RRSP overhaul needed to give retirees a fighting chance - IIAC

by Penelope Graham05 Aug 2016
Recent changes to the Canada Pension Plan aren’t enough to ensure retirees will be financially sound after leaving the workforce – or counter a growing reality of seniors outliving their savings.

An overhaul of the existing RRSP system is needed, says the Investment Industry Association of Canada (IIAC), adding retirees should have beyond the age of 71 to enjoy tax deferral on their savings.

The IIAC’s comments are part of recommendations to offer guidance to the House of Commons Standing Committee on Finance as it prepares the 2017 Federal Budget.

“It is critical the benefits of existing tax-assisted retirement savings program are adjusted to accommodate the changing demographics and the changing pattern of retirement savings,” states the IIAC. “With life expectancy steadily increasing and real returns on investments expected to remain low, many Canadians face a significant risk of outliving their savings.”

The association also calls for the government to reconsider existing tax-assisted vehicles, saying it has overlooked the importance of group RRSPs and arguing that employer-contributed funds shouldn’t be treated – and taxed – as additional income.

“This tax unfairness disenfranchises the many Canadians that rely on Group RRSPs from saving for their retirement,” the IIAC states. “For example, employer contributions to a Group RRSP are treated as earnings and, hence, payroll taxes like CPP and EI are deducted from those contributions. This uneven treatment is justified on the spurious grounds that Group RRSPs are not really a pension plan as funds can be withdrawn before formal retirement.”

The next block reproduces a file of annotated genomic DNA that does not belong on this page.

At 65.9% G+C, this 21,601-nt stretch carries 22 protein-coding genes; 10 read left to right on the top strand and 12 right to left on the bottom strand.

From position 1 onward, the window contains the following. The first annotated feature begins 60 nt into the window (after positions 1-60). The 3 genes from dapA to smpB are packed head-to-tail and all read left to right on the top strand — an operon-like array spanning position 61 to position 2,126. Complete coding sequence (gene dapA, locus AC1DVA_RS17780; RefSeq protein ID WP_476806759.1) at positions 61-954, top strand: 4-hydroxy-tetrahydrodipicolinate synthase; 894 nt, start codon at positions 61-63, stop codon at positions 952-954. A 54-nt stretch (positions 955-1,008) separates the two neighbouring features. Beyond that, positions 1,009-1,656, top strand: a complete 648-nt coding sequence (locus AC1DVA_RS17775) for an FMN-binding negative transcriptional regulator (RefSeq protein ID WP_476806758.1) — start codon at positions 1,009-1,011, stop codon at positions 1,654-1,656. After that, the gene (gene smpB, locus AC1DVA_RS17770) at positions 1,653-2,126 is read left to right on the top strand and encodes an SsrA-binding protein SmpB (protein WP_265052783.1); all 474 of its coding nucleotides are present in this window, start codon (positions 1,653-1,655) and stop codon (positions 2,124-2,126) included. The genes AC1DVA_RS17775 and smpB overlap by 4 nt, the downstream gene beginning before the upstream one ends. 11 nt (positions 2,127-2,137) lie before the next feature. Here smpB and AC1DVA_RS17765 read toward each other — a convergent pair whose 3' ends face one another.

According to the IIAC, there are approximately 34,948 companies that sponsor Group RRSPs for 2.82 million employees, with $74.3 billion under management.


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COMMENTS

  • by Colin Campbell 2016-08-05 1:15:24 PM

    About time someone raised this issue. Nothing is gained by forcing individuals who choose not to retire to take income and not allow them to contribute. In fact it maybe that not allowing those over 71 to contribute is a charter of rights issue similar to the mandatory retirement age of 65 which is no longer enforced.

  • by Bob White, CLU 2016-08-09 5:55:21 PM

    Re the Group RRSP (GRSSP) being taxed. One can always make an argument for or against, as some will benefit differently based on their own circumstance.

    But in general it would make good sense that the GRSP not include all the other taxes, so people can save more for retirement. Proposed change in the idea of increasing CPP is a bad idea. CPP already discriminates against those who both working spouse pay max CPP, so why would anyone want to compound the problem. Go ask your MP what they know about this, and they will not have a clue. The changes took place in 1990 all provinces sign the documents, but I will bet there are few who even understand the discrimination taking place.

    So, I propose that a plan be created that required every Canadian to deposit funds to a Registered account that is a personal pension plan, and that it has restrictions like a regular pension plan to help levelize income at retirement, and the RRSP's can compliment and add the flexibility.

    The government needs to be out of the investment business, and set rules to allow individuals to make the choice as to who they want to advise the. But, government needs to set rules that direct people to be more responsible for their future and have the Pension/insurance companies build product to accommodate accumulating those assets with some guarantees as to maturity values, estate planning options that allow transfer of assets under a tax deferred basis into the same plans for Spouses and other beneficiaries even children for future retirement needs.

    Can you imagine $30,000 transferring into a 25 year olds retirement plan what it would be worth, even at 4% it would have a value of $144,000. Not a bad thing to help reduce depending on government benefits.

    Cheers

    Bob